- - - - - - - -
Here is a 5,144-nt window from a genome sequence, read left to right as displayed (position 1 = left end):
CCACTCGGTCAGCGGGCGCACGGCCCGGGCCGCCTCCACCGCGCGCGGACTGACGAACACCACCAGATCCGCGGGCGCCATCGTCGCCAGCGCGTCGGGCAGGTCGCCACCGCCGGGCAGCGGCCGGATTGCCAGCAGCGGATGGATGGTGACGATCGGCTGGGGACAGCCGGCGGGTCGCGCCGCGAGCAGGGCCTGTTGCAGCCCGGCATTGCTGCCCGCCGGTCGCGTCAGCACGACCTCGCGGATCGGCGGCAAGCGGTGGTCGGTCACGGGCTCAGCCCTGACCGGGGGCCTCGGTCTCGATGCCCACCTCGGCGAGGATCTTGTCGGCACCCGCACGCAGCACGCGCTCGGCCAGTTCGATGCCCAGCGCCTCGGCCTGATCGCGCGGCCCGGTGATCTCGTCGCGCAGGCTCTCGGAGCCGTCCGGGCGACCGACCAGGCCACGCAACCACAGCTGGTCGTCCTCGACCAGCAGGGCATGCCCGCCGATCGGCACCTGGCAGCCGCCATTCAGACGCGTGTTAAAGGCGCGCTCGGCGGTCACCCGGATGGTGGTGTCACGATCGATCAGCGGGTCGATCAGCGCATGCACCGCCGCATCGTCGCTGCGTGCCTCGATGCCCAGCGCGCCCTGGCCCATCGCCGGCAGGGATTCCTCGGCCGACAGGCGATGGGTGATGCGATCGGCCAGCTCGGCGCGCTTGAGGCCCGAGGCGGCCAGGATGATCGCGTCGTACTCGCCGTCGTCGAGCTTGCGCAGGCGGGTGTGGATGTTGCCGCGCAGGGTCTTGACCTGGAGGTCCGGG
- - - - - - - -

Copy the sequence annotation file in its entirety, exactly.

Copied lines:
Here is a 5,144-nt window from a genome sequence, read left to right as displayed (position 1 = left end):
CCACTCGGTCAGCGGGCGCACGGCCCGGGCCGCCTCCACCGCGCGCGGACTGACGAACACCACCAGATCCGCGGGCGCCATCGTCGCCAGCGCGTCGGGCAGGTCGCCACCGCCGGGCAGCGGCCGGATTGCCAGCAGCGGATGGATGGTGACGATCGGCTGGGGACAGCCGGCGGGTCGCGCCGCGAGCAGGGCCTGTTGCAGCCCGGCATTGCTGCCCGCCGGTCGCGTCAGCACGACCTCGCGGATCGGCGGCAAGCGGTGGTCGGTCACGGGCTCAGCCCTGACCGGGGGCCTCGGTCTCGATGCCCACCTCGGCGAGGATCTTGTCGGCACCCGCACGCAGCACGCGCTCGGCCAGTTCGATGCCCAGCGCCTCGGCCTGATCGCGCGGCCCGGTGATCTCGTCGCGCAGGCTCTCGGAGCCGTCCGGGCGACCGACCAGGCCACGCAACCACAGCTGGTCGTCCTCGACCAGCAGGGCATGCCCGCCGATCGGCACCTGGCAGCCGCCATTCAGACGCGTGTTAAAGGCGCGCTCGGCGGTCACCCGGATGGTGGTGTCACGATCGATCAGCGGGTCGATCAGCGCATGCACCGCCGCATCGTCGCTGCGTGCCTCGATGCCCAGCGCGCCCTGGCCCATCGCCGGCAGGGATTCCTCGGCCGACAGGCGATGGGTGATGCGATCGGCCAGCTCGGCGCGCTTGAGGCCCGAGGCGGCCAGGATGATCGCGTCGTACTCGCCGTCGTCGAGCTTGCGCAGGCGGGTGTGGATGTTGCCGCGCAGGGTCTTGACCTGGAGGTCCGGG